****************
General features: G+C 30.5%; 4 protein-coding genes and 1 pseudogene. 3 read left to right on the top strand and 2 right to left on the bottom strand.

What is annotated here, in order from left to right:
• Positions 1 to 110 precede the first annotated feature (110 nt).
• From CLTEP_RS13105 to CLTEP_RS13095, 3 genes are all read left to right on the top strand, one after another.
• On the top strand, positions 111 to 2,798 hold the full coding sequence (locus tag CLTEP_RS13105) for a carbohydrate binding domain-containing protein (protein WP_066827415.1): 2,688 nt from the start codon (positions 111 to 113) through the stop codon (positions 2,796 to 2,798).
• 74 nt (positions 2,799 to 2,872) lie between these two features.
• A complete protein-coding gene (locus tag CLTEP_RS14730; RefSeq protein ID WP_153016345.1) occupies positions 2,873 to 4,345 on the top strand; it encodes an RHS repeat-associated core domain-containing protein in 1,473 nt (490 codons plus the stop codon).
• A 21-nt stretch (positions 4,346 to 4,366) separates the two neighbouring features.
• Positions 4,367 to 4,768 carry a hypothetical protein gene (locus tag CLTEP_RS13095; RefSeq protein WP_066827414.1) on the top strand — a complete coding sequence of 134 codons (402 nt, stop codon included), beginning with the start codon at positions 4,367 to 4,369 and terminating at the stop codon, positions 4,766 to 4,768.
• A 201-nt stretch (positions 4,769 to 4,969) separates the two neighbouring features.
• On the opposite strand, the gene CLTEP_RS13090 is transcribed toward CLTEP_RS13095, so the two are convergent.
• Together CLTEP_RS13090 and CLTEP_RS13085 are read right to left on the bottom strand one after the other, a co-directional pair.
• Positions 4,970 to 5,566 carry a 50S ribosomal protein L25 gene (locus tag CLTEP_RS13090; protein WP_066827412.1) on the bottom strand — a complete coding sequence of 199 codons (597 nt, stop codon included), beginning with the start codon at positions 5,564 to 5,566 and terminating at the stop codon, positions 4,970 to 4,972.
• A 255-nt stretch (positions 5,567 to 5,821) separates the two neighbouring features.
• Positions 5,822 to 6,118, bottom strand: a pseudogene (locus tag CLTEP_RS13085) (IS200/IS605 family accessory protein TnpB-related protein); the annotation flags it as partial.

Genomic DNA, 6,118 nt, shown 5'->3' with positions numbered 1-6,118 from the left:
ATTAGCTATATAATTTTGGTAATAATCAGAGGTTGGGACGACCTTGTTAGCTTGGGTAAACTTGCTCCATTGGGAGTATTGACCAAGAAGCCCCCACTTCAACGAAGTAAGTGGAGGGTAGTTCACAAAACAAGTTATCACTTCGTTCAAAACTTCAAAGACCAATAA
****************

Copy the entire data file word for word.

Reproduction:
General features: G+C 30.5%; 4 protein-coding genes and 1 pseudogene. 3 read left to right on the top strand and 2 right to left on the bottom strand.

What is annotated here, in order from left to right:
• Positions 1 to 110 precede the first annotated feature (110 nt).
• From CLTEP_RS13105 to CLTEP_RS13095, 3 genes are all read left to right on the top strand, one after another.
• On the top strand, positions 111 to 2,798 hold the full coding sequence (locus tag CLTEP_RS13105) for a carbohydrate binding domain-containing protein (protein WP_066827415.1): 2,688 nt from the start codon (positions 111 to 113) through the stop codon (positions 2,796 to 2,798).
• 74 nt (positions 2,799 to 2,872) lie between these two features.
• A complete protein-coding gene (locus tag CLTEP_RS14730; RefSeq protein ID WP_153016345.1) occupies positions 2,873 to 4,345 on the top strand; it encodes an RHS repeat-associated core domain-containing protein in 1,473 nt (490 codons plus the stop codon).
• A 21-nt stretch (positions 4,346 to 4,366) separates the two neighbouring features.
• Positions 4,367 to 4,768 carry a hypothetical protein gene (locus tag CLTEP_RS13095; RefSeq protein WP_066827414.1) on the top strand — a complete coding sequence of 134 codons (402 nt, stop codon included), beginning with the start codon at positions 4,367 to 4,369 and terminating at the stop codon, positions 4,766 to 4,768.
• A 201-nt stretch (positions 4,769 to 4,969) separates the two neighbouring features.
• On the opposite strand, the gene CLTEP_RS13090 is transcribed toward CLTEP_RS13095, so the two are convergent.
• Together CLTEP_RS13090 and CLTEP_RS13085 are read right to left on the bottom strand one after the other, a co-directional pair.
• Positions 4,970 to 5,566 carry a 50S ribosomal protein L25 gene (locus tag CLTEP_RS13090; protein WP_066827412.1) on the bottom strand — a complete coding sequence of 199 codons (597 nt, stop codon included), beginning with the start codon at positions 5,564 to 5,566 and terminating at the stop codon, positions 4,970 to 4,972.
• A 255-nt stretch (positions 5,567 to 5,821) separates the two neighbouring features.
• Positions 5,822 to 6,118, bottom strand: a pseudogene (locus tag CLTEP_RS13085) (IS200/IS605 family accessory protein TnpB-related protein); the annotation flags it as partial.

Genomic DNA, 6,118 nt, shown 5'->3' with positions numbered 1-6,118 from the left:
ATTAGCTATATAATTTTGGTAATAATCAGAGGTTGGGACGACCTTGTTAGCTTGGGTAAACTTGCTCCATTGGGAGTATTGACCAAGAAGCCCCCACTTCAACGAAGTAAGTGGAGGGTAGTTCACAAAACAAGTTATCACTTCGTTCAAAACTTCAAAGACCAATAA